When the Fed Tapers, the Market Will Have a Tantrum
Traders on the floor of the New York Stock Exchange. (Photographer: Michael Nagle/Bloomberg)

When the Fed Tapers, the Market Will Have a Tantrum

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At some point, when the U.S. economy looks strong enough, the Federal Reserve will have to scale back its efforts to stimulate growth by buying large quantities of government securities. Announcing such an intention, however, will risk repeating the “taper tantrum” of 2013, when then-Chair Ben Bernanke’s mere suggestion of such a move sent bond yields sharply higher and precipitated big losses for their holders.   

Unfortunately, there’s little the Fed can do to prevent another taper tantrum. The best it can do is be prepared and communicate clearly and consistently.

Officials are acutely aware of the danger. Chairman Jerome Powell and Vice Chair Richard Clarida have pushed back against speculation about a tapering of asset purchases later this year. Despite these jawboning efforts, a sharp increase in bond yields is virtually inevitable. Moreover, the longer the Fed waits, the bigger the dislocation will likely turn out to be.

The market mechanics are pretty straightforward. The Fed has pushed down yields by purchasing much of the available supply of Treasuries and agency mortgage-backed securities — so when those purchases end, higher yields will be needed to attract new investors. The central bank has also reduced the near-term risk of investing in the bond market, by indicating that it will step in to squash any rise in yields that undercuts its monetary policy objectives. So as soon as investors sense that the Fed is close to reaching its objectives, they will no longer be comfortable buying bonds at very low yields.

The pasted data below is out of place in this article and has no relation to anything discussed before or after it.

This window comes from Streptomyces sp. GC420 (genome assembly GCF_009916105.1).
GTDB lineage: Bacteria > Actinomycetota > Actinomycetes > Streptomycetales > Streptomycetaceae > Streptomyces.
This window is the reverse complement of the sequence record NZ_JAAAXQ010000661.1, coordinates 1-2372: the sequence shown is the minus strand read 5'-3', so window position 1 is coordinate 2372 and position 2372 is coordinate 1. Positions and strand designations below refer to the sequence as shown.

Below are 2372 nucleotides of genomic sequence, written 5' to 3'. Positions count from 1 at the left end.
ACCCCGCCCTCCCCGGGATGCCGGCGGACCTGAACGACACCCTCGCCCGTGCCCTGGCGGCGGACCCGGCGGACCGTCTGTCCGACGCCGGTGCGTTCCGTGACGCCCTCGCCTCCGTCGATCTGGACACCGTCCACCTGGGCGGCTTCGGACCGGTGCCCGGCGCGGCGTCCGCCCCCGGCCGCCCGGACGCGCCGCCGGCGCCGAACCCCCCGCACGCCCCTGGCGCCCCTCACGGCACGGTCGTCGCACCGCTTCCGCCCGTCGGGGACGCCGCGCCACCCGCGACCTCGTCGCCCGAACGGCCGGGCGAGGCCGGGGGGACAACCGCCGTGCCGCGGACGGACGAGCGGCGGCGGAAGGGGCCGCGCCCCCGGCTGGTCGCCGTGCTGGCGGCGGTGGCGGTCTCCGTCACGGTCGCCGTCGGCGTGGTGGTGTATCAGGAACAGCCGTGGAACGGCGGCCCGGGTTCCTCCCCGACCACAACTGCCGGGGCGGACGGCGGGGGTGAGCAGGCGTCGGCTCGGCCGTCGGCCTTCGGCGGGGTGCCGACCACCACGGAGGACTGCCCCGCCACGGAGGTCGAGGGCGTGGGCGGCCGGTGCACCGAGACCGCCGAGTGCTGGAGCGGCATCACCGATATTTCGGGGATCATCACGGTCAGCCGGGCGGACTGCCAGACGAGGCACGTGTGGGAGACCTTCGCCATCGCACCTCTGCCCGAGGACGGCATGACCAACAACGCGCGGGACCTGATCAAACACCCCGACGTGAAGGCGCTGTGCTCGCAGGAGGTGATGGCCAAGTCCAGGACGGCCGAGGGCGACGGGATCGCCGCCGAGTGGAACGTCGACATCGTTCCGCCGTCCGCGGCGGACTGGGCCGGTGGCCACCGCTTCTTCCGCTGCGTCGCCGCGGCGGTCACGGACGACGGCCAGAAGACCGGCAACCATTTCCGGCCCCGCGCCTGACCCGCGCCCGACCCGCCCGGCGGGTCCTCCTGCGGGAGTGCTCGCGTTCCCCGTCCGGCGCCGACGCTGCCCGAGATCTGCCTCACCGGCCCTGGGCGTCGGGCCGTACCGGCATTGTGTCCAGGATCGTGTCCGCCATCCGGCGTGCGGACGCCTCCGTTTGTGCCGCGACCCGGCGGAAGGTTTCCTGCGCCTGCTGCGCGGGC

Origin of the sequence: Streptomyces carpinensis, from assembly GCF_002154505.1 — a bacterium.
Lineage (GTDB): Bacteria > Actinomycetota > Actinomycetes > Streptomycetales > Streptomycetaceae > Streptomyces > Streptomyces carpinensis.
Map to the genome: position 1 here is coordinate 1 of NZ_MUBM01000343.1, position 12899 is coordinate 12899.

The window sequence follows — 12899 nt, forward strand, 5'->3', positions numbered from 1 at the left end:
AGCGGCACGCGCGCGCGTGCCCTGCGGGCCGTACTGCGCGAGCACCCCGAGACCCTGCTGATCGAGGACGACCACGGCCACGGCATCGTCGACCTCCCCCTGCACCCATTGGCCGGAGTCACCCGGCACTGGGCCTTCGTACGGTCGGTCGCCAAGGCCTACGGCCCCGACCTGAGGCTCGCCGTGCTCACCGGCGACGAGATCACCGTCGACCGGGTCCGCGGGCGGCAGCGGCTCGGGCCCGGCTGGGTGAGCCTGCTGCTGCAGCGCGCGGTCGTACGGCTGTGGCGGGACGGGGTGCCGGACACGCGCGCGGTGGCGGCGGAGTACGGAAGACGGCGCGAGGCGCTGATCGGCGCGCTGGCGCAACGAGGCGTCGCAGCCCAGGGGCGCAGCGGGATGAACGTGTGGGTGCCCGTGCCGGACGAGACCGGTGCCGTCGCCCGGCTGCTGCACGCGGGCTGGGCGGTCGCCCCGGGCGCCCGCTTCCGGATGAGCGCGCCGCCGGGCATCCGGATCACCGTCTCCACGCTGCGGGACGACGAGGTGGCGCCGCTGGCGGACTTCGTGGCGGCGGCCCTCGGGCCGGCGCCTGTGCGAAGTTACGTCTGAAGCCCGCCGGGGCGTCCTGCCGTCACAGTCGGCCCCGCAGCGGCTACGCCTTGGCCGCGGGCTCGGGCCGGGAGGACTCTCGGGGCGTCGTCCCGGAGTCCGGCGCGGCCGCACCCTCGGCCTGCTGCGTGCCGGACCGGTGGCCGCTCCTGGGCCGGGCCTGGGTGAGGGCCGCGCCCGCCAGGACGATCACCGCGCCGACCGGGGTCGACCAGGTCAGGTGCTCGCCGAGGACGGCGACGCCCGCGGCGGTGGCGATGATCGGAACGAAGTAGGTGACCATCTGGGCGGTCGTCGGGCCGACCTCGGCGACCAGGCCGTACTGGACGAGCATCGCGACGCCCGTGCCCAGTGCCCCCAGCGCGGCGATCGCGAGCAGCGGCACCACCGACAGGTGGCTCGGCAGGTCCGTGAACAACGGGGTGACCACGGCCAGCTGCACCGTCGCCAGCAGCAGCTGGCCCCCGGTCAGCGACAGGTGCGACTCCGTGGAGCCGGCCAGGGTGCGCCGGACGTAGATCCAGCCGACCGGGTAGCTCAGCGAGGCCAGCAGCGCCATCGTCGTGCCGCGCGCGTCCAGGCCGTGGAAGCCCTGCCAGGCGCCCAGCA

When Fed officials signal that tapering is imminent, they will essentially be saying that the economy will soon have made substantial progress toward their objectives, and that the direction of policy  is changing. There’s no easy way to break the news gradually. The shift in regime will necessarily be binary in nature. If the Fed tried to let some air out of the bond market sooner, to avoid a bigger backup in yields later, that would lead to a premature tightening of financial conditions that would make its economic goals harder to reach. Hence the efforts of Powell and Clarida to push back against speculation about the timing of a taper.

These considerations suggest that the tapering of the Fed’s asset purchases isn’t likely to happen this year. Given the raging pandemic and its near-term impact on the economy, the Fed probably won’t make substantial further progress toward its employment and inflation objectives in 2021. 

However, later this year, as vaccination helps get the virus under control and the economy rebounds, Fed officials will become more confident that they will need to start tapering in early 2022. As this comes into clearer focus, the Fed’s communication about tapering will necessarily change to foreshadow this shift, and that will generate the inevitable tantrum.  

If the increase in yields is large enough to threaten the recovery, the Fed can respond by halting the tapering process or pushing back the date when it plans to start increasing short-term interest rates (or both). As long as it’s prepared to do so, there’s no reason for the tantrum to be unduly damaging. It just will feel bad relative to the quiescent bond market we have experienced since the beginning of the pandemic.

This column does not necessarily reflect the opinion of the editorial board or Bloomberg LP and its owners.

Bill Dudley is a senior research scholar at Princeton University’s Center for Economic Policy Studies. He served as president of the Federal Reserve Bank of New York from 2009 to 2018, and as vice chairman of the Federal Open Market Committee. He was previously chief U.S. economist at Goldman Sachs.

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